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SF Giants Prospects

San Francisco Giants: Brown in, Susac out behind the dish

Mar 6, 2016; Scottsdale, AZ, USA; San Francisco Giants catcher Trevor Brown (14) swings the bat during the second inning against the Los Angeles Dodgers at Scottsdale Stadium. Mandatory Credit: Joe Camporeale-USA TODAY Sports
Mar 6, 2016; Scottsdale, AZ, USA; San Francisco Giants catcher Trevor Brown (14) swings the bat during the second inning against the Los Angeles Dodgers at Scottsdale Stadium. Mandatory Credit: Joe Camporeale-USA TODAY Sports
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Coming out of the 2015 season, Andrew Susac appeared to be entrenched as the San Francisco Giants’ second catcher—and perhaps even as the future starter if and when Buster Posey permanently moves out from behind the plate.

That no longer is the case, at least for now.

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Susac, who has been battling back from wrist surgery, was optioned to Triple-A, with Trevor Brown taking his place.

This is only probably a temporary arrangement. While Brown, 24, is considered to be a better manager of pitchers, he will is a liability on offense. Yes, is batting .324 this spring. But he is a .244 hitter in 1,230 career minor league plate appearances, with a paltry .616 OPS.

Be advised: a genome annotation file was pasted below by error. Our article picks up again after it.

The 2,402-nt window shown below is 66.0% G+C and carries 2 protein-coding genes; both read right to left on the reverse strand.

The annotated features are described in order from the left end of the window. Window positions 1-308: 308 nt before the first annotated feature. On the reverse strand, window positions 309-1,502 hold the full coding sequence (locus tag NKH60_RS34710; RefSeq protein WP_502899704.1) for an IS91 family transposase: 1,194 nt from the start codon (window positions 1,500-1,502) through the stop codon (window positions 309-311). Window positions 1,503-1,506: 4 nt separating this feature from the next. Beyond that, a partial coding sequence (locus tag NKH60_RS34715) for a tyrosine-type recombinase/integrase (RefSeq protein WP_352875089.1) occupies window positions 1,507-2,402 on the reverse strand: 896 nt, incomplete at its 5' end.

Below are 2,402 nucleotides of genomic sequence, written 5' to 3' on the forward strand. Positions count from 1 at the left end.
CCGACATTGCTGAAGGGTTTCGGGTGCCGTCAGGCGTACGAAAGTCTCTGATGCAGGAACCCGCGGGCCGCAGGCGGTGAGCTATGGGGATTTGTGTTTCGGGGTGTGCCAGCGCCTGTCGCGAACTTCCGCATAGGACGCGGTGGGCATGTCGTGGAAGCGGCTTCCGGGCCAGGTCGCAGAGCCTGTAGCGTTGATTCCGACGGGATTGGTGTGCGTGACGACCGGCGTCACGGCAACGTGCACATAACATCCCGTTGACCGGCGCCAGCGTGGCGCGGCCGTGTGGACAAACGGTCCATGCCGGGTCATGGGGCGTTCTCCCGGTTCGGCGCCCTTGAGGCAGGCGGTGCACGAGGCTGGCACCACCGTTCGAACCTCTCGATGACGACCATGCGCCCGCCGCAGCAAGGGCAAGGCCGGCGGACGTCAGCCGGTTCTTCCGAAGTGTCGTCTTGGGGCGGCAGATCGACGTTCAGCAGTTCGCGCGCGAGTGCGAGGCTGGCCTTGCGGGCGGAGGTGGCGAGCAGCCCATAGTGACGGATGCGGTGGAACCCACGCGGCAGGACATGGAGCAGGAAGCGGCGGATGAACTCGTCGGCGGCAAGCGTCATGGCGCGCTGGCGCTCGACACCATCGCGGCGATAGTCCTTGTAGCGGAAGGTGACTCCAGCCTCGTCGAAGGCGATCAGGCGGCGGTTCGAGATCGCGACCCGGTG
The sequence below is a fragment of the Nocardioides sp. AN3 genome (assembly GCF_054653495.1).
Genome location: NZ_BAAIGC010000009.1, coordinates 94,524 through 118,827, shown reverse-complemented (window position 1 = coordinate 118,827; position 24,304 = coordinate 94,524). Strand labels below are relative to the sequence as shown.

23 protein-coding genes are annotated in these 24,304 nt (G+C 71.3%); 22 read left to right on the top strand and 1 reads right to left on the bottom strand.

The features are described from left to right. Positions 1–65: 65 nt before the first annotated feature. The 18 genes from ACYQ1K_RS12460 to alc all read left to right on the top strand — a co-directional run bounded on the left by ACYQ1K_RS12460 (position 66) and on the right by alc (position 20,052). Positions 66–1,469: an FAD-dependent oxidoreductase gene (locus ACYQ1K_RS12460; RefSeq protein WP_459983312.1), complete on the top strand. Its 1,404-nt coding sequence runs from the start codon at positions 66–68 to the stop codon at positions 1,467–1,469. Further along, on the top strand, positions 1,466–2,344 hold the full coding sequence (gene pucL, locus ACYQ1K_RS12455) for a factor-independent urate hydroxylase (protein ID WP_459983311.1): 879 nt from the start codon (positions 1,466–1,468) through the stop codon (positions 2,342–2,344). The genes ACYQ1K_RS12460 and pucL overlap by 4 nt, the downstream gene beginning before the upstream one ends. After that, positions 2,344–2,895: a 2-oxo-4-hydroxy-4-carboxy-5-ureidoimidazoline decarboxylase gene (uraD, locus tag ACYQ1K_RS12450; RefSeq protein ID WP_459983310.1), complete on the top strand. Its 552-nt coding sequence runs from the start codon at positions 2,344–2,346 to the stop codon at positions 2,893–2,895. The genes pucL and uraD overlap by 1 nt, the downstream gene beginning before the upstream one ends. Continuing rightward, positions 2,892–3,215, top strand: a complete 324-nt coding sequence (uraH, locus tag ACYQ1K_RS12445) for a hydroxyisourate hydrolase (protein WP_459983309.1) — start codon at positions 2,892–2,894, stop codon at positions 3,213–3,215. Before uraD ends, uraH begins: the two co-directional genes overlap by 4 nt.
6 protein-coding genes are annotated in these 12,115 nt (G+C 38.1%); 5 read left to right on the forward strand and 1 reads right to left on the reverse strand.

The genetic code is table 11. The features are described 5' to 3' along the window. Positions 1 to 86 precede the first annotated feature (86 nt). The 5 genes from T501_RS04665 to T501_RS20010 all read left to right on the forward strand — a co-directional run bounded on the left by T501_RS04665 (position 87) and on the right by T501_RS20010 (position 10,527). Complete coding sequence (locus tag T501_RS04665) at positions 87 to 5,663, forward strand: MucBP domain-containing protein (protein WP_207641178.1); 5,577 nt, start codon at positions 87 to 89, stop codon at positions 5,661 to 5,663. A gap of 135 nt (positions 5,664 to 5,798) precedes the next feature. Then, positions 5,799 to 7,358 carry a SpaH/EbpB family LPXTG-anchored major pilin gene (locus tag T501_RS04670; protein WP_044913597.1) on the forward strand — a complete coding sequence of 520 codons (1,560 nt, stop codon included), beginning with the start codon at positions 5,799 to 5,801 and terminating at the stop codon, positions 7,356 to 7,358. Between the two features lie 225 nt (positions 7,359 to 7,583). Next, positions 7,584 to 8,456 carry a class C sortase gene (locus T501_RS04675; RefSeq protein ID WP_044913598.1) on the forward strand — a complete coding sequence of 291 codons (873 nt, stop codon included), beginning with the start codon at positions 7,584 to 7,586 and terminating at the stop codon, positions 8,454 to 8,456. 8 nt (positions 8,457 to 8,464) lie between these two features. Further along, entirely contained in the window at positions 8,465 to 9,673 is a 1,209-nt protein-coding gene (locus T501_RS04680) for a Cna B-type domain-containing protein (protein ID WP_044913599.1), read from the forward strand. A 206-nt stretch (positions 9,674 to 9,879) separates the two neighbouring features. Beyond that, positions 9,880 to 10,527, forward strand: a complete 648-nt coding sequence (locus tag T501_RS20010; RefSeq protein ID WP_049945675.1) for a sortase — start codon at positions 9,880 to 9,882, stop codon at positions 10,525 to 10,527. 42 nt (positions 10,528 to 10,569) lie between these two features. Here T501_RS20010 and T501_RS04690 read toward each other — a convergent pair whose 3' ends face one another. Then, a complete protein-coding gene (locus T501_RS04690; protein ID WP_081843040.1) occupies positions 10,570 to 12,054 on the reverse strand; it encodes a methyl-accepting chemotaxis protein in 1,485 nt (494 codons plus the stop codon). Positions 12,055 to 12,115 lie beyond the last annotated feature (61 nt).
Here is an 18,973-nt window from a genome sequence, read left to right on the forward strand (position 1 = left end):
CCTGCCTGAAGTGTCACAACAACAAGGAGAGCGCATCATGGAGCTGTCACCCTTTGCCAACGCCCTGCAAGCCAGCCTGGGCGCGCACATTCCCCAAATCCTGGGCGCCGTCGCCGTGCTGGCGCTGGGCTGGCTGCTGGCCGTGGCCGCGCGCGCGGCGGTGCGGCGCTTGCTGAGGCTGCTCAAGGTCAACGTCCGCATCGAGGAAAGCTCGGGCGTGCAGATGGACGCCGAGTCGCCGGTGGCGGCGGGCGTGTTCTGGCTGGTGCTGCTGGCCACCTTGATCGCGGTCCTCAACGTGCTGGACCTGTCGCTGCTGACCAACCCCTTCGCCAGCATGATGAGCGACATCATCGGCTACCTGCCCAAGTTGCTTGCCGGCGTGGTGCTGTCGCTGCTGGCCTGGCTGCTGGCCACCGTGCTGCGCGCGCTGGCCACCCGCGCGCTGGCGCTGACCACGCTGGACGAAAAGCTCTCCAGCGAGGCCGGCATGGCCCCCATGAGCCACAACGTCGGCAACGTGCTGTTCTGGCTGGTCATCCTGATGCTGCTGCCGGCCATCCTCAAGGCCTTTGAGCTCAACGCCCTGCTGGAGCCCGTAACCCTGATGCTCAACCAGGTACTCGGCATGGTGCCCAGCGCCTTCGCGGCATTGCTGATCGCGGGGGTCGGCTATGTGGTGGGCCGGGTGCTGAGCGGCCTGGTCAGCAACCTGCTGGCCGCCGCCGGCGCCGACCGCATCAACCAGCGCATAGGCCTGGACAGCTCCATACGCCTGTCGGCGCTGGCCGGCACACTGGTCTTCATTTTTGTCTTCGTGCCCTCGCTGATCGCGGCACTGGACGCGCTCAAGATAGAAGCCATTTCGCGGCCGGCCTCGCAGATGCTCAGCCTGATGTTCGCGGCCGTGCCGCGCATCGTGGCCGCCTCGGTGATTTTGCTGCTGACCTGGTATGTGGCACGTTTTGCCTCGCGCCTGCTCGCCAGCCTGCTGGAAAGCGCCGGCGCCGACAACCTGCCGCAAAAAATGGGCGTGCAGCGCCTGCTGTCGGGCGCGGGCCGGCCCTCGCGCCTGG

On the flipside, Brown was announced as the Barney Nugent Award winner, a Spring Training honor, voted on by the players, that goes to the first-year player who best exemplifies the Giants’ spirit.

Matt Duffy, Brandon Belt and Tim Lincecum are some of the past winners. So are Mark Minicozzi (who?) and Brock Bond (who?) in the past couple seasons.

Susac isn’t exactly a monster at the plate, but he has a track record that at least suggests he can be adequate at the plate. While he struggled at the plate in 2015, with a .666 OPS, he looked decent in his first taste of major league ball in 2014, when he posted a .792 OPS—which is also his OPS in 1,037 career minor league plate appearances.

Next: Where are they now? Last Year's Defectors

It’s possible that Susac could take a while to make his way back to the big club if his recovery continues to come along slowly—he only went to the plate 26 times this spring and recently was still experiencing shooting pain up his arm—or if the Brown proves to be so superior at calling a game that the Giants decide they can tolerate his weak bat.for

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